Workplace eLearning in Saudi Arabia: First Impressions

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I just concluded a week-long trip to Saudi Arabia – my first to the middle-east region. Apart from a delayed immigration & customs clearance at Riyadh (which I am told is a norm at Riyadh) the experience was wonderful. Saudi Arabia is like any other developed country – you can see wide roads, big cars (GMC trucks abound), tall swanky buildings, malls with all the expensive brand names. The usual transnationals – McDonalds, KFC, Starbucks, and Dunkin Donuts all make their presence felt. I also found some great Indian food too.

I was there to meet an existing client and some new prospects about their needs around custom eLearning development. Our partner in Saudi Arabia has been present there for quite some time selling catalog courses. With them I had an opportunity to meet clients in varied domains – Banking, Utilities, Energy, Healthcare & Telecom. I must say I am pleasantly surprised at the potential for workplace eLearning in Saudi Arabia.

Some take away from my trip:

  1. Most large companies have budgets for eLearning. Many are already doing eLearning and some of them like Saudi Aramco (here’s a 2006 presentation from Mr. Ken Huffman Coordinator,  Corporate Integrated Learning Services, Saudi Aramco)  have been doing this for a long time. Most others have experience with some authoring tool or catalog courses.
  2. The top management is well informed about eLearning and its possibilities. They are looking for ways to enhance their initiatives with the latest that’s available in the world.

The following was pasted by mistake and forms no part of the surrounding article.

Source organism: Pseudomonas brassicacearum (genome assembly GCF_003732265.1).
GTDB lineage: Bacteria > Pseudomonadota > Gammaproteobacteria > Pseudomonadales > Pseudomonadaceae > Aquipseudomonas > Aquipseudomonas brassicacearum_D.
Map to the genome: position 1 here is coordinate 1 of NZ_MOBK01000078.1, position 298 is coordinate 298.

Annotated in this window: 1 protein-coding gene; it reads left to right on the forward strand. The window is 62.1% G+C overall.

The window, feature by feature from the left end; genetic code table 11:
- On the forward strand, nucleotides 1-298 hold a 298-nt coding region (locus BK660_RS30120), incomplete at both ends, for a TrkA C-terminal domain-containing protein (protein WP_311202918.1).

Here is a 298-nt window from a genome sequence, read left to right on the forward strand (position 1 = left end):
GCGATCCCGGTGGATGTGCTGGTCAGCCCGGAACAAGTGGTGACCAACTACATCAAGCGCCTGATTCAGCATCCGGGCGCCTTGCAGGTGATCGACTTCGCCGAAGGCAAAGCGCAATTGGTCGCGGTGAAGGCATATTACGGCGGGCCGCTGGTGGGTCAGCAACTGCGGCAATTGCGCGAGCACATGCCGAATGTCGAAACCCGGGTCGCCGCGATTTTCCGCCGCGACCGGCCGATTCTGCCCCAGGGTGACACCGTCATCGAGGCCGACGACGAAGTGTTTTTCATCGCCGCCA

3. The average age of workforce is low. Most senior people I met are actually very young.
  4. Use of mobile phones is widespread. Most people carry two phones. However, data access is costly.
  5. Arabic language development is a key requirement in most of the companies. Very few are comfortable with just English language courses.
  6. There is significant American and British presence in senior managements in some companies, makes for a different cultural mix to handle.
  7. Hierarchy is to be respected and things may move slowly when it comes to decision making.
  8. Business is based on relationships. Pretty much like anywhere else in the world.

The Saudi eLearning market was projected to reach $125 million by 2008 growing at 33% in the previous 5 years. I’m not sure if that has really happened – I couldn’t find any current reports about the current market size. Earlier this month I had mentioned an Ambient Insight report, which projected growth rates in various regions for the period 2009-2014. That report pegs the growth rate in whole of Middle East at just 8% making it one of the slower growth regions.  I assume the Saudi is one of the fastest growing within the whole of Middle East. The education market there seems to have taken a lead over the workplace eLearning market helped along primarily by the huge amount of government funding. Here’s a great post from Tony Bates on eLearning in education sector in Saudi Arabia. It also gives a good peep into the male female ‘divide’ one would find in the Saudi society.

Teaching through the wall
Teaching through the wall
Source: e-learning and distance education resources by Tony Bates

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